Over 44 million Americans owe more than $1.67 trillion in student loan debt, making it the largest consumer debt after mortgages. For debtors who possess financial woes and default on their loans, this presents long-term, dire consequences. In their LA Lawyer article, Senior Counsel Steven Frederick Werth with SulmeyerKupetz and Magdalena Reyes Bordeaux with Public Counsel examined how the three-part Brunner test is used by bankruptcy courts to determine whether such debt should be discharged.
“The Brunner test is only a useful tool if it abides by the text and purpose of the Bankruptcy Code. As this appears no longer to be the case, bankruptcy courts should not be constrained by the Brunner test nor allow ‘judicial gloss’ to supersede the statute itself,” Werth and Bordeaux wrote. “Given the new relationship of borrowing, the Brunner test appears to be outdated.”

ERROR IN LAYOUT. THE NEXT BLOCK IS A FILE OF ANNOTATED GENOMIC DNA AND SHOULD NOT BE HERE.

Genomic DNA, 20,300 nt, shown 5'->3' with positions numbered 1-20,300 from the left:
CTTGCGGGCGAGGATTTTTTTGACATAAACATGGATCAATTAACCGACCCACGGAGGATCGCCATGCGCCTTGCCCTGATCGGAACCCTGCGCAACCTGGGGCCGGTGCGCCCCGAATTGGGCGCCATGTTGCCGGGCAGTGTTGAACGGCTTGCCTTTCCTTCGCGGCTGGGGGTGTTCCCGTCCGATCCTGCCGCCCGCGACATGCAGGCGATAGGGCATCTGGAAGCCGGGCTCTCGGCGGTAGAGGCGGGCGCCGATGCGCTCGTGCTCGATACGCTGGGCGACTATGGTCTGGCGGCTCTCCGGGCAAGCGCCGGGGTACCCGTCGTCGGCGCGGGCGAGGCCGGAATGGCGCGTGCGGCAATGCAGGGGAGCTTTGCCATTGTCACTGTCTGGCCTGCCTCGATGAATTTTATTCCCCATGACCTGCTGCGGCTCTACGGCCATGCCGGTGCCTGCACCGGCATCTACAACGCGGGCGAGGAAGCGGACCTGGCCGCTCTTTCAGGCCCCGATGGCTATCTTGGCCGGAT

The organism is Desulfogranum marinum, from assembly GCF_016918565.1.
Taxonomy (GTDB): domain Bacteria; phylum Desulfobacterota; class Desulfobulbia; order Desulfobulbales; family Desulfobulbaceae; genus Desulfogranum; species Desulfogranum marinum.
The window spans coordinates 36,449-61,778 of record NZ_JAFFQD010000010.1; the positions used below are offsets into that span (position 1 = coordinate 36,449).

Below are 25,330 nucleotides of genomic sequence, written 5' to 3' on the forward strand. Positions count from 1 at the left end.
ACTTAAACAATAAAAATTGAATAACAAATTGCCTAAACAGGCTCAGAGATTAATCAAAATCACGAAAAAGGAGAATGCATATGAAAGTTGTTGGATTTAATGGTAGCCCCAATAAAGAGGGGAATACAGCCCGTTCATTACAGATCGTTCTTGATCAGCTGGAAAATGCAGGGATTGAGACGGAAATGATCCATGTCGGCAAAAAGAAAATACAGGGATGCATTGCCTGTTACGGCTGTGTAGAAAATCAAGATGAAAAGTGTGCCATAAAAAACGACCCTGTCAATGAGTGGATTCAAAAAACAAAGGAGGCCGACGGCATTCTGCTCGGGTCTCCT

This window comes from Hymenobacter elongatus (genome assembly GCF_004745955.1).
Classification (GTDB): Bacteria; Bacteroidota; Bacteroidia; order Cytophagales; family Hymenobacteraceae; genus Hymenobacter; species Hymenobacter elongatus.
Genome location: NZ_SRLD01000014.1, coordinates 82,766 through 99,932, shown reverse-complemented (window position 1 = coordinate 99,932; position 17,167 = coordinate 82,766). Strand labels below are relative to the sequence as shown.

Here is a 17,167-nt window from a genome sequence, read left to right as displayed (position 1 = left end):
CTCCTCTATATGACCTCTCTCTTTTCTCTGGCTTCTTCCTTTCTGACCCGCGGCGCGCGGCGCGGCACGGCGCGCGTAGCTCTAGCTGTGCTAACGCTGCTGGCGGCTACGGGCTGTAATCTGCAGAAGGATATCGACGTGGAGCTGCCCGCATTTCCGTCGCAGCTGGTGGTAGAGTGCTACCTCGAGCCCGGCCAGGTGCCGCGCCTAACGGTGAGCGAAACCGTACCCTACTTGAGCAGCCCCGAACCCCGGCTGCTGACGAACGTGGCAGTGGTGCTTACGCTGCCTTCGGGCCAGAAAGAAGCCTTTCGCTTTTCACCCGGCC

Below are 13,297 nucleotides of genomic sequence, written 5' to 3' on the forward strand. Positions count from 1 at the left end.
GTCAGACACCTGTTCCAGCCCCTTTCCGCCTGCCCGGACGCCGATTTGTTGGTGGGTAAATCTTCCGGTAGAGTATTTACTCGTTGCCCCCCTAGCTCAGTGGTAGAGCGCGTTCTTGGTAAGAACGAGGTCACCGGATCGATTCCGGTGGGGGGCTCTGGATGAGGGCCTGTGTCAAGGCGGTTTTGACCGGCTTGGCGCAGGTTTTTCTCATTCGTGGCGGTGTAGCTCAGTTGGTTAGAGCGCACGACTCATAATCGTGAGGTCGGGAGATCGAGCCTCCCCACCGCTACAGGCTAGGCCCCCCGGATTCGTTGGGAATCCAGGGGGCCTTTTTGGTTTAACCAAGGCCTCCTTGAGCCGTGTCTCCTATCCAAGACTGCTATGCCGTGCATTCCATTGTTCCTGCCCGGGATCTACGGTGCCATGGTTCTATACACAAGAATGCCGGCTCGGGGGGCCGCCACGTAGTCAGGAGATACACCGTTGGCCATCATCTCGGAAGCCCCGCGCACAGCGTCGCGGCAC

The Brunner test applied by the courts when examining undue hardship has been criticized, and the authors suggest legislative changes to the Bankruptcy Code and revival of former hardship requirements in order for borrowers to have a fresh start. The authors also discuss recent trends in application of the Test and how certain parts of the Brunner test appear to be given a more flexible, and debtor-friendly, interpretation.
Read the LA Lawyer article here.